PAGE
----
Tuesday, October 30, 2012

Hurricanes and the Common Core

It seems that we just had one extreme condition that got the kids talking,  (See Turning an Earthquake into Learning.) when another extreme condition comes along!  Yes, Hurricane Sandy (aka Frankenstorm) is heading our way!

This storm is unique in a couple of ways:
  1. It is a HUGE slow moving storm.  According to the local news, the storm winds extend 500 miles from the eye of the storm. Yes, that's 1,000 miles in diameter!  The fact that it's moving so slowly means that the wind and rain will last longer.
  2. It's a full moon tomorrow.  To those of us near the coast, that means the tides will be higher than normal, plus the storm surge pushes that water up even higher.  
We're bracing for coastal damage, flooding, and power failures.

Of course, when you're 7, your biggest concern is trick or treating. The next concern is their electrical games, ipods, ipads, and videos.  I'm thinking this a great opportunity for finding some of those old fashioned ways to have fun!  (Of course, I'll be lost without my laptop, which pretty much has a non-functional battery!)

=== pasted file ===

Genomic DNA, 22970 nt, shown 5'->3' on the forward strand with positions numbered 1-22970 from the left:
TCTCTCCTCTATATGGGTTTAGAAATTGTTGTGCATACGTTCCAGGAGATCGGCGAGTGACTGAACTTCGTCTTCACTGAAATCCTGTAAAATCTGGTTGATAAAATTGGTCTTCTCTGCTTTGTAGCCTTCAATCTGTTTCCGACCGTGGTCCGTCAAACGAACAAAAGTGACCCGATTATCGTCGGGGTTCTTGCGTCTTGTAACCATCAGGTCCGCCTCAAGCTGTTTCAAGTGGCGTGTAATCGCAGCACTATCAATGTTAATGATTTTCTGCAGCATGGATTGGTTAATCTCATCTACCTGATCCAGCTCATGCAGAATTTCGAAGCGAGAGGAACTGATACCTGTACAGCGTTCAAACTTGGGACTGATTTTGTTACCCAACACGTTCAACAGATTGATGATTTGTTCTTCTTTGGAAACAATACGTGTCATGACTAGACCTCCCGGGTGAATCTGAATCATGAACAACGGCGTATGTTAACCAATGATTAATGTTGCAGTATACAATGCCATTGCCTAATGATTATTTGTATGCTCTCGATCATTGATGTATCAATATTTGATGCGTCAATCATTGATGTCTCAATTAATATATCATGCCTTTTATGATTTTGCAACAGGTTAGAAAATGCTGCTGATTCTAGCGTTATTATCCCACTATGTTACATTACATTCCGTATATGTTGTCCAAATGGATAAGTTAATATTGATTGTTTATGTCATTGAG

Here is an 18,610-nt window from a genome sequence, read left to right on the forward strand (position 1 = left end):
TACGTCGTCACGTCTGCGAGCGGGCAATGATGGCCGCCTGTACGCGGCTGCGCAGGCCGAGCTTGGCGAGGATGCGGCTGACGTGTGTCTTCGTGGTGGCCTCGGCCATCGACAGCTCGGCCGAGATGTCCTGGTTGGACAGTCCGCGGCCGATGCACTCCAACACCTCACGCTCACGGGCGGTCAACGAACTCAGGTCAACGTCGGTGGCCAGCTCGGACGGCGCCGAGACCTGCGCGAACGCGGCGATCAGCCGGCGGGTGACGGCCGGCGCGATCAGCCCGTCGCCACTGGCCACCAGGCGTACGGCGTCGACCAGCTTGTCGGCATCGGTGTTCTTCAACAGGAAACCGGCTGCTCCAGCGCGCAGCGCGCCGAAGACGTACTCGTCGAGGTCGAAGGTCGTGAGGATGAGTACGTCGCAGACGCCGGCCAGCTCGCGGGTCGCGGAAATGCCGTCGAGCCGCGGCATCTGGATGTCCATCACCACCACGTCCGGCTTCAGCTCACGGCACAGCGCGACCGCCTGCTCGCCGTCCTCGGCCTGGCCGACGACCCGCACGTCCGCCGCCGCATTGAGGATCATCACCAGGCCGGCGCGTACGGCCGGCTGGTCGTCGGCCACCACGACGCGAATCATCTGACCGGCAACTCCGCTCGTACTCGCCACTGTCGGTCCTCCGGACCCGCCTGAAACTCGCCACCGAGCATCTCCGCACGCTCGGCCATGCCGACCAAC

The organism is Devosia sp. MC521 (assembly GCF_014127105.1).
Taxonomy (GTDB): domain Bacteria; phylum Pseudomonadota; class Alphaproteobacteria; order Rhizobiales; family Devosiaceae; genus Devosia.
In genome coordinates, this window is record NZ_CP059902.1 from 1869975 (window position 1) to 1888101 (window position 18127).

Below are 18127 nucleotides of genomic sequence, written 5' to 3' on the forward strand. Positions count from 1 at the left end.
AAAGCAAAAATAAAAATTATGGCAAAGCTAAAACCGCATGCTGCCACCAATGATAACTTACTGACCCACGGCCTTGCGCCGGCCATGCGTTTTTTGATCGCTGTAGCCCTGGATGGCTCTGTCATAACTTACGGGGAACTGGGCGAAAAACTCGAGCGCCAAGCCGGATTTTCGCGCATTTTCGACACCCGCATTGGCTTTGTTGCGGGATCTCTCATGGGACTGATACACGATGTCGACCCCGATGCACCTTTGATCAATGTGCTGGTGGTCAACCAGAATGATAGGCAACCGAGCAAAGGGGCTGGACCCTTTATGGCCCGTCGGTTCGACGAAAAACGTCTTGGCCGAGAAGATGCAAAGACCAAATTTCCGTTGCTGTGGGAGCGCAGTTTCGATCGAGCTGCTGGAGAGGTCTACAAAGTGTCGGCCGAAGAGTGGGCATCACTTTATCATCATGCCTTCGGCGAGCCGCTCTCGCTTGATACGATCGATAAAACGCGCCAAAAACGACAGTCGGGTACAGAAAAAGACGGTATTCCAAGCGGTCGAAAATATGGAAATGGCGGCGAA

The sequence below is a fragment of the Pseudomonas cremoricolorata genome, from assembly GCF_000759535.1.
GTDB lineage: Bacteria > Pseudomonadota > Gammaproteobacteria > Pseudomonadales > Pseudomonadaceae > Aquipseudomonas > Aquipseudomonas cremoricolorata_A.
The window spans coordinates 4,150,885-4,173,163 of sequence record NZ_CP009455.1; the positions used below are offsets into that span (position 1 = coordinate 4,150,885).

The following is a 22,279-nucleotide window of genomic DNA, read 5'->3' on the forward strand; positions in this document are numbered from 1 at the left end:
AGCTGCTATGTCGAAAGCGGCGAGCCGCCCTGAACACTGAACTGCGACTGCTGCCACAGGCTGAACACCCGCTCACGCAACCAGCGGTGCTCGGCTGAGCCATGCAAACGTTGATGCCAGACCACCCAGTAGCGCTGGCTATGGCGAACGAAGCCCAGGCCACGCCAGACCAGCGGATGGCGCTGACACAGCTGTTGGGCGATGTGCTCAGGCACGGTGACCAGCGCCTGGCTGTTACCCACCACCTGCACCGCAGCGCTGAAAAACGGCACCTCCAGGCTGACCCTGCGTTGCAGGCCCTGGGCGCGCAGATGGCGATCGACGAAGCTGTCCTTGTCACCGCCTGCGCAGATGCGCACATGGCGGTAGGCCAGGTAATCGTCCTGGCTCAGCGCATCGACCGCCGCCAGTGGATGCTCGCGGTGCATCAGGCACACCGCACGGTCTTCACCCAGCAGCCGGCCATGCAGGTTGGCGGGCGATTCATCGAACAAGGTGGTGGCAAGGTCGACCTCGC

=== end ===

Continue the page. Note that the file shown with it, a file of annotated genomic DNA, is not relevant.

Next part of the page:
I was looking for some Informational books on Hurricanes, and found these on Amazon:

I've already ordered the Gail Gibbons book!  Her books are great informational text for second graders, they're written with enough information to keep them interesting, yet they're on the child's level so they can understand them.

I turned the earthquake into a writing project on narratives.  I thought I'd turn the hurricane into a writing project on opinion writing!

I'll work on this Common Core Standards:  

2.W.1:  Write opinion pieces in which they introduce the topic or book they are writing about, state an opinion, supply reasons that support the opinion, use linking words (e.g. because, and also) to connect opinion and reasons, and provide a concluding statement or section.

Click image to download freebie.
I made up this graphic organizer, along with a couple of samples.  I thought they could choose from a few hurricane related topics:  favorite kind of weather, favorite "non-electric" activity, favorite book, etc.  I always believe that children need to talk before they write, so I'd share my samples, and enhance each time to make the story more interesting.

Sunday, October 28, 2012

Fluency and a Freebie

These are the Common Core Standards for fluency in second grade:

Click image to download freebie.
2.RFS.4 Read with sufficient accuracy and fluency to support comprehension.
2.RFS.4a Read grade-level text with purpose and understanding.
2.RFS.4b Read grade-level text orally with accuracy, appropriate rate, and expression.
2.RFS.4c Use context to confirm or self-correct word recognition and understanding, rereading as necessary.